My second area of interest is in the use of big data to support behavioral change. PainGuide is a digital pain self-management program developed at UM that offers a variety of evidence-based methods for improving and managing pain. User data can inform AI algorithms to refine content and recommendations for the participants so as to personalize care and improve outcomes.

Nishil Talati

Nishil Talati

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I am a research faculty at the Computer Science and Engineering department at University of Michigan. I work with a group of talented PhD students on computer architecture, compiler techniques, and software engineering. My group focuses on developing novel software and hardware solutions to optimize large-scale data intensive worklods (e.g., graph traversals).

I earned my PhD degree in CSE from University of Michigan, Ann Arbor, USA, master’s degree in EE from Technion – Israel Institute of Technology, Haifa, Israel, and an undergraduate degree in EEE from BITS Pilani, Goa Campus, Goa, India.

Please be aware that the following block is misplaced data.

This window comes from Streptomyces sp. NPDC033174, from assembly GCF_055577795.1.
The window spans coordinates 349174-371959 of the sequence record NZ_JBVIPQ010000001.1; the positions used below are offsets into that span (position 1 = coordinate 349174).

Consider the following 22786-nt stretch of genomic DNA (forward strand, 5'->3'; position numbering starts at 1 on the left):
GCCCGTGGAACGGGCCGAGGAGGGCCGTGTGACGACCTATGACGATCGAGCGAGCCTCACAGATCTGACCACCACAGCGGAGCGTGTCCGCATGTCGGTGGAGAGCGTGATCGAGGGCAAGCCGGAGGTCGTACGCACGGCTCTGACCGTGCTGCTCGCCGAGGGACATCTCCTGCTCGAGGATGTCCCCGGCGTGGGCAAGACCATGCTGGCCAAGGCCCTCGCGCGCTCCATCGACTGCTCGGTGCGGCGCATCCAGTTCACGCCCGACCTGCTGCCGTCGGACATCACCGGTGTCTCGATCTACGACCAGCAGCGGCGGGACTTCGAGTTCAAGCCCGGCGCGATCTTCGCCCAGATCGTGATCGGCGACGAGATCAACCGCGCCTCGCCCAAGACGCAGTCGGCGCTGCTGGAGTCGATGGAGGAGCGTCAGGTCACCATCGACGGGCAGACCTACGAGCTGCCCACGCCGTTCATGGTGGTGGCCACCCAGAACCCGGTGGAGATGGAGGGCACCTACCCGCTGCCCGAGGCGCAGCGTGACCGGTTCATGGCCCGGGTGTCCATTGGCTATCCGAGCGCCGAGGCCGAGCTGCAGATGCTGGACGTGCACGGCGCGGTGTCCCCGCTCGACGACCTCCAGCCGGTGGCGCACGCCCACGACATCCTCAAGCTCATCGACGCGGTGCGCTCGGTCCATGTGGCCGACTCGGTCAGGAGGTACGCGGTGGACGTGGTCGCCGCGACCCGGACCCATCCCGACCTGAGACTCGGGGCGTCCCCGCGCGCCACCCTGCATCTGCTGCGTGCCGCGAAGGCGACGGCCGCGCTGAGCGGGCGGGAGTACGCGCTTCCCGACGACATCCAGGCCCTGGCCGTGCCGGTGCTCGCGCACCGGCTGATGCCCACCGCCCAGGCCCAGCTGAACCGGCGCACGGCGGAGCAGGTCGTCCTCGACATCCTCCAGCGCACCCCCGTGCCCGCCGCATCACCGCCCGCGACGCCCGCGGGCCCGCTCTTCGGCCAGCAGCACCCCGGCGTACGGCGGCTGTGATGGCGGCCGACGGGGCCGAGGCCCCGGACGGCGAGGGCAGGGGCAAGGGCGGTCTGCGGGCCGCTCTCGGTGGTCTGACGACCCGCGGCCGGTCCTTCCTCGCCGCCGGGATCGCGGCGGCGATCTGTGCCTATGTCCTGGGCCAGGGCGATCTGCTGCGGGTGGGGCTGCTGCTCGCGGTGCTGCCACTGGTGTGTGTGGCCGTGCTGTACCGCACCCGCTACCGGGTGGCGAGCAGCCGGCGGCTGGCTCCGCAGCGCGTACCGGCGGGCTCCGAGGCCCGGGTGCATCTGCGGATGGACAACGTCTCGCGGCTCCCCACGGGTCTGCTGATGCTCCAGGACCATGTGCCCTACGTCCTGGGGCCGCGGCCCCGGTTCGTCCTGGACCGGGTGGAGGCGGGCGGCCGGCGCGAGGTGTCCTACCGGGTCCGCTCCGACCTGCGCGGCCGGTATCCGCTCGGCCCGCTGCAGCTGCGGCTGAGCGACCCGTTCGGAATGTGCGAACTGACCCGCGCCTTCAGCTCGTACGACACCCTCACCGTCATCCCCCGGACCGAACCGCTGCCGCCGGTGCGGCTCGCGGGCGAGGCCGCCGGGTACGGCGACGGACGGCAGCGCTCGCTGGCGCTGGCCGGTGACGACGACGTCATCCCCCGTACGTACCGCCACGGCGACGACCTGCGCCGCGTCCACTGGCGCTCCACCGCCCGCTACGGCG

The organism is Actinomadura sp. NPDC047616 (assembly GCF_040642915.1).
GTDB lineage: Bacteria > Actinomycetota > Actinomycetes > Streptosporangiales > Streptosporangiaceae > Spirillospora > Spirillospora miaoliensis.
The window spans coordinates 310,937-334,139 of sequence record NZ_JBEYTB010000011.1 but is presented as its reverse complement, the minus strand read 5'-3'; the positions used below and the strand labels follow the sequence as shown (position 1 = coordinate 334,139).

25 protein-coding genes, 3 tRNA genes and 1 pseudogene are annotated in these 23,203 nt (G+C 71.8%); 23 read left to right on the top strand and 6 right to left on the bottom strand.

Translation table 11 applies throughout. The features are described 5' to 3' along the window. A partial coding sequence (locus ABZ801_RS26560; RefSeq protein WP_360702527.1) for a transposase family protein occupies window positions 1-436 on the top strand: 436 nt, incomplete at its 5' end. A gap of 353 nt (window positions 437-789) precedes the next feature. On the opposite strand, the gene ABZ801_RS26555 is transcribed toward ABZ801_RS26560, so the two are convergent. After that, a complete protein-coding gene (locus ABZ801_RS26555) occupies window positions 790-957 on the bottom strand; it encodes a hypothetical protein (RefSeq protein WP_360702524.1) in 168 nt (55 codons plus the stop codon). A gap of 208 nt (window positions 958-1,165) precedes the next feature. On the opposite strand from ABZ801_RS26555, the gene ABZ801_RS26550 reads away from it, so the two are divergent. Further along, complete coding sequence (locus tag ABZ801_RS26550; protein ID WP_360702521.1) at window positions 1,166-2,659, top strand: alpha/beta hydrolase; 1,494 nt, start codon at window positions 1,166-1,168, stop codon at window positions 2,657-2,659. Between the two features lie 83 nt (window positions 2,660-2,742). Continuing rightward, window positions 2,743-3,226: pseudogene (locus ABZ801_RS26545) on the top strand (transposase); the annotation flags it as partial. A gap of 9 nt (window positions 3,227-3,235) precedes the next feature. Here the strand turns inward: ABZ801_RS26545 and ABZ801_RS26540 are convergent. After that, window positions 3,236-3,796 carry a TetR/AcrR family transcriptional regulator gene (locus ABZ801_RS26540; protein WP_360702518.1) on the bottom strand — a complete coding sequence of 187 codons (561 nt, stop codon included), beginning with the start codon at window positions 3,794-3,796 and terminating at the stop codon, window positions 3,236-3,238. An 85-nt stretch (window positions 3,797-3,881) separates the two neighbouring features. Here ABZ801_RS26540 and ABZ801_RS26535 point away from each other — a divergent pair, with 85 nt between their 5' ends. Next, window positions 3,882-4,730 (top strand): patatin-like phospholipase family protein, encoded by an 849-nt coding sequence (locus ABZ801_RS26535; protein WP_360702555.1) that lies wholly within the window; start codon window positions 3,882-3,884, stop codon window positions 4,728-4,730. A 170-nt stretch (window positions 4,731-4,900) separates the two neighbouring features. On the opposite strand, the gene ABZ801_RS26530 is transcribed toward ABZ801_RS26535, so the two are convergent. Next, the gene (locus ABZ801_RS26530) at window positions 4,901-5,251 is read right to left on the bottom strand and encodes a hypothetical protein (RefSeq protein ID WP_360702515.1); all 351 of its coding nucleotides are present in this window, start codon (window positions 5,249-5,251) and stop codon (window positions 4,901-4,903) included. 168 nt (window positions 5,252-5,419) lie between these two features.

Sarah Mills

Sarah Mills

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Sarah Mills’ research looks at how renewable energy development impacts rural communities (positively and negatively), the disparate reactions of rural landowners to wind and solar projects, and how state and local policies facilitate or hinder renewable energy deployment. Through a grant from the Department of Environment, Great Lakes and Energy, she also helps communities in incorporating clean energy in their planning and zoning. With respect to data science, in addition to conducting social science surveys, Sarah has also developed a unique database–energyzoning.org–which includes local government zoning regulations from six states across the Midwest

 


Research Highlights